Los Angeles-based CMH RECORDS is digging into their storied vaults and reissuing several of their classic bluegrass titles in digital format for the first time ever. The first wave of releases, out March 16, includes A Touch of Bryant from Felice & Boudleaux Bryant, Dim Lights, Thick Smoke from Joe Maphis w/ Rose Lee & Dale, and Sing Away the Pain from Josh Graves.
Available now in digital format after being out of print for over 30 years, A Touch of Bryant is the only album ever recorded by the legendary husband and wife songwriting team Felice & Boudleaux Bryant. The Country Music Hall of Fame Inductees gave us such classics as "Rocky Top," "I Can Hear Kentucky Calling Me," "Love Hurts" and many more. With over 6,000 songs written--1,500 of which were recorded by artists such as The Everly Brothers, Gram Parsons & Emmylou Harris, and The Osborne Brothers--the 12 tracks on this collection are a mere glimpse of the astounding talent of the Bryants.
Dubbed one of the flashiest country guitarists of the 1950s and 1960s, capable of playing numerous stringed instruments with great facility, Joe Maphis was known as The King of the Strings. His hit song "Dim Lights, Thick Smoke (And Loud, Loud Music)," co-written with his wife Rose Lee and Max Fidler, has become a honky-tonk standard with countless artists recording versions of the tune, including Flatt & Scruggs, Dwight Yoakam, John Prine, Marty Stuart, Vern Gosdin, and Daryle Singletary, among others. Joe and Rose Lee often collaborated, and their son Dale is also featured on this album of the same name, Dim Lights, Thick Smoke, in keeping with Maphis' tradition of making his records a family affair. It's no surprise that Maphis was also close with the Carter family (and Johnny Cash), and this album features the song "Mother Maybelle," written in honor of the family matriarch, Maybelle Carter.
Considered the first player to bring dobro into bluegrass, Josh Graves' raw, blues-based style would prove a major influence on later masters such as Mike Auldridge and Jerry Douglas. His dobro is featured prominently on legendary records by Foggy Mountain Boys--including Songs of Glory, Songs of the Famous Carter Family, Flatt and Scruggs at Carnegie Hall, Town and Country, and Hear the Whistle Blow--and his sound was an integral part of the famous quartet, The Masters, as well as Flatt's Nashville Grass. On Sing Away the Pain, Graves' dobro style is a defining feature of the bluegrass sound. He played fast and loud, while also creating extremely sensitive melodic backing to bluesy ballads and slower gospel numbers. The album, produced by and featuring guitar contribution from Graves' son Billy Troy, also features legendary fiddler Vassar Clements, the father of hillbilly jazz.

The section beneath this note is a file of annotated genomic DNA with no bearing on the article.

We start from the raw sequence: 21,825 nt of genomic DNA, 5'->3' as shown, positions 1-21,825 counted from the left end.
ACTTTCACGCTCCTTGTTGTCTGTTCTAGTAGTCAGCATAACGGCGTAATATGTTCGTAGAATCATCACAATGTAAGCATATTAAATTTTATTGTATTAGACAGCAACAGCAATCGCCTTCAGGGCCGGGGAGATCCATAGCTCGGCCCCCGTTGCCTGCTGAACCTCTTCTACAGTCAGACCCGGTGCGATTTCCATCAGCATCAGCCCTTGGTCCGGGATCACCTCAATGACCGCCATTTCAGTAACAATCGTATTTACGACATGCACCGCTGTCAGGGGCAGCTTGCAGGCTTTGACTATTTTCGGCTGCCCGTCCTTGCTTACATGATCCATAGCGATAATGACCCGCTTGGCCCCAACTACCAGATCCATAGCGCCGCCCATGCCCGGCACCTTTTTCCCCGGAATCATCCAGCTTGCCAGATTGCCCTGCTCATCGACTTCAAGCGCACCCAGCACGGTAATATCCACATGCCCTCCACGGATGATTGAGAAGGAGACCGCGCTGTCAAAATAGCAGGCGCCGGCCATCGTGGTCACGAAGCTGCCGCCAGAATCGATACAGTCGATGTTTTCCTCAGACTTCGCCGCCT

CMH Records was founded in 1975 by Martin Haerle and was dedicated to presenting the finest Bluegrass and roots music, making a home for classic artists and their material, as well as stellar recordings from then new voices. The label remains a proud family business, run by Martin's son David. Described recently by the Los Angeles Times as a "stubborn, curious Silver Lake music company," the label has been a strong proponent for honest music, and has found success with its classic catalogue and its ongoing "Pickin' On" series, which features bluegrass interpretations of contemporary artists, including recent hit albums dedicated to the music of Nirvana and Metallica. The Times piece added that CMH "meets unsung needs in the music industry" and cited its "creative diversification."